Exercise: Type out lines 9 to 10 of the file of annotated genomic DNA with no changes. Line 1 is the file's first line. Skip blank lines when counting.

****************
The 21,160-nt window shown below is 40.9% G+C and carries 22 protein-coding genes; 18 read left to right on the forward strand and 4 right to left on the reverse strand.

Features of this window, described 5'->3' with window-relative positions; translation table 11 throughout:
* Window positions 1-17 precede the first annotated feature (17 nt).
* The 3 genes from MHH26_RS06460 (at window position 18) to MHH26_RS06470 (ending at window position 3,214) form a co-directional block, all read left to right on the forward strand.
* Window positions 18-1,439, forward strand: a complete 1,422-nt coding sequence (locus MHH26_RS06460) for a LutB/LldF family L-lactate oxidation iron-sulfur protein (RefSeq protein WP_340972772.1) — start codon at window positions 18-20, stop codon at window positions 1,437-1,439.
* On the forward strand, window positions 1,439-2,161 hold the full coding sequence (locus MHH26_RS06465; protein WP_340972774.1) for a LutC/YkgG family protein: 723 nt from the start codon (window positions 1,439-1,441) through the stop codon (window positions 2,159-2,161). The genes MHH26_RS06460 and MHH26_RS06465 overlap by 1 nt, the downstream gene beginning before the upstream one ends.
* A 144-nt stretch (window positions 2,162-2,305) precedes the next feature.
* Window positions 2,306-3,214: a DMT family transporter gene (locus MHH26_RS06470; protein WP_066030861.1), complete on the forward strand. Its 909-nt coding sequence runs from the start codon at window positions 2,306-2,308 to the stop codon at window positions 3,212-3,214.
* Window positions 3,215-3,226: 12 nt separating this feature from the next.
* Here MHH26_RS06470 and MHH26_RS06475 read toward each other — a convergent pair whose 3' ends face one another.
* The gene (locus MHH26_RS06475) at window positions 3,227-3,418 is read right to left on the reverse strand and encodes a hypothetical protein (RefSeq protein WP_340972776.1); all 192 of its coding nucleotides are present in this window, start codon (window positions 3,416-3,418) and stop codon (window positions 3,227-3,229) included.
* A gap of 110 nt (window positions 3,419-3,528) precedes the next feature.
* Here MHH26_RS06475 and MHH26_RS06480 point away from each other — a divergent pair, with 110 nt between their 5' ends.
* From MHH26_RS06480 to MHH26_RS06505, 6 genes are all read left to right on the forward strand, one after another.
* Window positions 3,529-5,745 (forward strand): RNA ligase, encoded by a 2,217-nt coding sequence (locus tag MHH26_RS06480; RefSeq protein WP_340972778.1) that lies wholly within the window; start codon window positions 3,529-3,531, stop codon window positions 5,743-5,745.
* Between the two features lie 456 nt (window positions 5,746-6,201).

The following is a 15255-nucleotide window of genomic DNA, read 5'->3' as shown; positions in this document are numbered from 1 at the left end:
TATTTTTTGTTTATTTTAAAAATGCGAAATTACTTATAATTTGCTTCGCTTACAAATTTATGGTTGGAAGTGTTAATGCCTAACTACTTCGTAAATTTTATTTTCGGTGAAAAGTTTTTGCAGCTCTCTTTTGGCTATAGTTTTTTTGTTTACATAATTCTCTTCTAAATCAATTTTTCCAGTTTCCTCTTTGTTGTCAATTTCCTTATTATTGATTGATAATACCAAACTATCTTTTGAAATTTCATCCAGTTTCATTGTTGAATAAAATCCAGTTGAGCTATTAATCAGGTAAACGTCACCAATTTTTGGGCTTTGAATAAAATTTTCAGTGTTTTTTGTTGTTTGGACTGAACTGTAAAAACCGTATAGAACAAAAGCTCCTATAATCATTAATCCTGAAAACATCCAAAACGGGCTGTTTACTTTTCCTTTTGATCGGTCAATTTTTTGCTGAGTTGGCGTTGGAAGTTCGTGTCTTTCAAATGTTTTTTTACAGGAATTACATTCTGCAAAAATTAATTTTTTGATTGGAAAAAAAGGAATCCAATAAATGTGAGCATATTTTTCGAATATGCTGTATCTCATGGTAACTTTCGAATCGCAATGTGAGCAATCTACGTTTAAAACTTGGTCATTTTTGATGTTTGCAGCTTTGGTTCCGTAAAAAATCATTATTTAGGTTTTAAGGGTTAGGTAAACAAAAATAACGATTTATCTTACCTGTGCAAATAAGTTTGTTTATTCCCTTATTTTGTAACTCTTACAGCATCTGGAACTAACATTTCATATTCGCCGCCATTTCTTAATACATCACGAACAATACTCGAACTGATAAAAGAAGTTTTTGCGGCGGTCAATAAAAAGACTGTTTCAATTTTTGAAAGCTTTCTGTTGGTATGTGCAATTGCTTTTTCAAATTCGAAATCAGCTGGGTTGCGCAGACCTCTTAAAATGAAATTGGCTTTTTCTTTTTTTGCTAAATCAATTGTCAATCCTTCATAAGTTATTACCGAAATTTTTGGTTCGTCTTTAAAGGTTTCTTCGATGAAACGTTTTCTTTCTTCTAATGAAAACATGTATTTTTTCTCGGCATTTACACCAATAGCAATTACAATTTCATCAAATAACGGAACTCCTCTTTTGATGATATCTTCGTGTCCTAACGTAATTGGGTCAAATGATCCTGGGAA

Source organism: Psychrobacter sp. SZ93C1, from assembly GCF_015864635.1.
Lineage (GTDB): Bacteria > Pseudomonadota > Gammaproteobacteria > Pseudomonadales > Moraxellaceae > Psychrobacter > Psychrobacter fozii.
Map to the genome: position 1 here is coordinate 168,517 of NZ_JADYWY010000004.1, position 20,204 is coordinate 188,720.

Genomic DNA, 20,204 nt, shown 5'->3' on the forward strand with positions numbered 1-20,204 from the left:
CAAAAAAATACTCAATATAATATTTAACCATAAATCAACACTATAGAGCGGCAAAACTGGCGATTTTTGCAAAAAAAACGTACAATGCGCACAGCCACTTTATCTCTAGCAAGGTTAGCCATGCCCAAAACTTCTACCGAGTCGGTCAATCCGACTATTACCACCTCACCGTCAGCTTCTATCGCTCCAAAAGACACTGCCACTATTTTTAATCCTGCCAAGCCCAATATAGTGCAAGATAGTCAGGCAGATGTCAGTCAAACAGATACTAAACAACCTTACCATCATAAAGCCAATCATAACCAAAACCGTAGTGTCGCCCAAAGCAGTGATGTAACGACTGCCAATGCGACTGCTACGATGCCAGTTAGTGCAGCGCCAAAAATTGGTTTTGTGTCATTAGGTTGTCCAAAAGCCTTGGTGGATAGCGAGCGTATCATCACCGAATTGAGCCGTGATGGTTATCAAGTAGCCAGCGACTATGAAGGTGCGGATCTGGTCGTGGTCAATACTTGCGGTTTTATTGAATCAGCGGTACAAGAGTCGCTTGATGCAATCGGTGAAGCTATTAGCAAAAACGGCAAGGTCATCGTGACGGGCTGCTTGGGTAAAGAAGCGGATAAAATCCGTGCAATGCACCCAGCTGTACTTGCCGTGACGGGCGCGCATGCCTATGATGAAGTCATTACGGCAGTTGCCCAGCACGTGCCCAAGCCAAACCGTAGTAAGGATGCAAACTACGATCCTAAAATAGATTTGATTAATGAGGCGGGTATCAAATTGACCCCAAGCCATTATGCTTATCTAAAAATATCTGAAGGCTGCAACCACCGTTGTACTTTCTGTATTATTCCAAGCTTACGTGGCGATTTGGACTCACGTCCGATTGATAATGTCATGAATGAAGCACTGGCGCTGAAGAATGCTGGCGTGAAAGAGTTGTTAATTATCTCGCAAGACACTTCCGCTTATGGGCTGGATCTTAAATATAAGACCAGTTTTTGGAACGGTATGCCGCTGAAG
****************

* Window positions 3,215-3,226: 12 nt separating this feature from the next.
* Here MHH26_RS06470 and MHH26_RS06475 read toward each other — a convergent pair whose 3' ends face one another.